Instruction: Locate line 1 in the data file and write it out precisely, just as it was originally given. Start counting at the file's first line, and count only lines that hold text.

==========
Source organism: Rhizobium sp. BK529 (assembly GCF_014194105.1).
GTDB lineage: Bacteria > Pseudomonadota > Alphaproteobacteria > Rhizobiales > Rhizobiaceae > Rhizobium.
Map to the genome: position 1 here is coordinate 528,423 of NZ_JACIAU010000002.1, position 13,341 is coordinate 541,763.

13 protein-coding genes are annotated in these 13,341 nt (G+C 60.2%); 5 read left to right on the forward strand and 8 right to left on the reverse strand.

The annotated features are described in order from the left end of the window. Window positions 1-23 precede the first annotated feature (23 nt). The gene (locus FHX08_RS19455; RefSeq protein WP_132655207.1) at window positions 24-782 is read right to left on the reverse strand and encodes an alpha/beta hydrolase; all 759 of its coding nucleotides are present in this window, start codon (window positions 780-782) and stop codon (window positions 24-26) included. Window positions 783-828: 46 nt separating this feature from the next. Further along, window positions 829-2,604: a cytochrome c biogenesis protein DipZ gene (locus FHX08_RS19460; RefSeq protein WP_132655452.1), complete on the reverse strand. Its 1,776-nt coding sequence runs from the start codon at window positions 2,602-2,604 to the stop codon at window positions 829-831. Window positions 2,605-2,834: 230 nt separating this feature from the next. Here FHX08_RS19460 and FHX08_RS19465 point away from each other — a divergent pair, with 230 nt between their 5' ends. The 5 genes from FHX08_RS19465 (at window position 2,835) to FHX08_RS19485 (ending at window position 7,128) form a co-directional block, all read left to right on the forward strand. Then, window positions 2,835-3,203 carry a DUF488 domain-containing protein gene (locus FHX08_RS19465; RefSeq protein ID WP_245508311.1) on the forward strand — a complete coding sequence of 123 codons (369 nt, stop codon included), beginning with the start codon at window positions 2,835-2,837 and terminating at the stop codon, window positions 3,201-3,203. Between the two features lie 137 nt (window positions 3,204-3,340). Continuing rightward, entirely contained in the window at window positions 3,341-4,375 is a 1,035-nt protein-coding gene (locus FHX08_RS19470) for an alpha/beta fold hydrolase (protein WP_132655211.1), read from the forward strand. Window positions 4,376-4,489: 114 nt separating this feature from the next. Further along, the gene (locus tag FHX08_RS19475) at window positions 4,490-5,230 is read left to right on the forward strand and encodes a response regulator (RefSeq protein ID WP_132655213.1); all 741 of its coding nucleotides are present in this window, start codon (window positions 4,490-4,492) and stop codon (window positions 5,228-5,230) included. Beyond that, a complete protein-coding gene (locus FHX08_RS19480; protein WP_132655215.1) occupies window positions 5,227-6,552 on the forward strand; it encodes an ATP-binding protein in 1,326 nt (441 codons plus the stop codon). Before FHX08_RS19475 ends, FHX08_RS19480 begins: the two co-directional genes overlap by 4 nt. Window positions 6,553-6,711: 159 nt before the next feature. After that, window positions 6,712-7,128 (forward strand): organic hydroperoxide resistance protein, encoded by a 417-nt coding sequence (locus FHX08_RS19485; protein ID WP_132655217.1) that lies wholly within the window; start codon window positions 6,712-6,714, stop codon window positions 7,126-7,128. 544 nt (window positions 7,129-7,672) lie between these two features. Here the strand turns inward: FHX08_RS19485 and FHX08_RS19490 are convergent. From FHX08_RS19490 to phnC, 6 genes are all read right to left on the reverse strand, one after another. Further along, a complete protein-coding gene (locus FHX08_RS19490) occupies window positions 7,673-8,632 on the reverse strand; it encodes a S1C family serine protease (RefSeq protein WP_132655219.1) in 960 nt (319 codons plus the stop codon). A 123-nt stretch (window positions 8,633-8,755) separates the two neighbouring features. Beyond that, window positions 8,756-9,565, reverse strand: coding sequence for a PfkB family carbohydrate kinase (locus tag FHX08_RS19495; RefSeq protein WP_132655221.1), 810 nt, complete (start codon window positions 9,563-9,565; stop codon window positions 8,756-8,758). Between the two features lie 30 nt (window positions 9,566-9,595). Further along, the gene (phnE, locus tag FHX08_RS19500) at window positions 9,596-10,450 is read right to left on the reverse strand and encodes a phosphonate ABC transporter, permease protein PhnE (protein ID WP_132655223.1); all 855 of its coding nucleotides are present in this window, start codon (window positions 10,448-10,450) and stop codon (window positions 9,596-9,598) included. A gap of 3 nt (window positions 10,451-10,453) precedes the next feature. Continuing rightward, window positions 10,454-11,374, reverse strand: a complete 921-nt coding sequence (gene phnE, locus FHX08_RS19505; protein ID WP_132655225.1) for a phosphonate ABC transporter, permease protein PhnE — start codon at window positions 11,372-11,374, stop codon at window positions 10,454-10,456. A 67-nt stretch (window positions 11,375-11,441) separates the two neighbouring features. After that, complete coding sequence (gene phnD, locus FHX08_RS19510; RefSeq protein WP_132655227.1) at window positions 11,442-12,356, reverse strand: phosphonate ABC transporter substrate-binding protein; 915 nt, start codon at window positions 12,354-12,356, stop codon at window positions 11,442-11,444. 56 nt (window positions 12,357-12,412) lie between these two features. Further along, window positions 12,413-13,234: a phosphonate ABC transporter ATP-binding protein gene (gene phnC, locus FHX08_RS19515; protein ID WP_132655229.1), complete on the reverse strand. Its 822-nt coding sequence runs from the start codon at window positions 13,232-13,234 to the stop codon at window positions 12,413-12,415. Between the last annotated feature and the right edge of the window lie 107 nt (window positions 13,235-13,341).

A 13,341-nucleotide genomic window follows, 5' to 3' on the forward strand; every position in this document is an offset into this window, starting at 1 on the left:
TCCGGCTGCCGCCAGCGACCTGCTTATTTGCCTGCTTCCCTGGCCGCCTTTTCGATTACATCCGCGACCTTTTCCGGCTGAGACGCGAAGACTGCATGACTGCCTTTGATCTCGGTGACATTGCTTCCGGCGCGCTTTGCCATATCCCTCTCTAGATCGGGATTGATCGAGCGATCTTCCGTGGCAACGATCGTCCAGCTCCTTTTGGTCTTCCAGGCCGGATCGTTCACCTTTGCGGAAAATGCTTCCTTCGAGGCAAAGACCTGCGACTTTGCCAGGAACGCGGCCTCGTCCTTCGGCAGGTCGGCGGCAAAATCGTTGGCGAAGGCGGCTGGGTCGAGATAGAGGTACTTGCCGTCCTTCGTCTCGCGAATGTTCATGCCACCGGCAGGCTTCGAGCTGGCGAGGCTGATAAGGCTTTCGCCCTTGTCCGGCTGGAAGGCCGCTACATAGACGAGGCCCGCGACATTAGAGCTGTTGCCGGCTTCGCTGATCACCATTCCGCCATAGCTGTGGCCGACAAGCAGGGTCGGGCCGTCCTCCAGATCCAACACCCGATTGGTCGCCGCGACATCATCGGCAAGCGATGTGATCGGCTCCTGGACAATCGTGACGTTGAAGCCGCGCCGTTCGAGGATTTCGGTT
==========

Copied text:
Source organism: Rhizobium sp. BK529 (assembly GCF_014194105.1).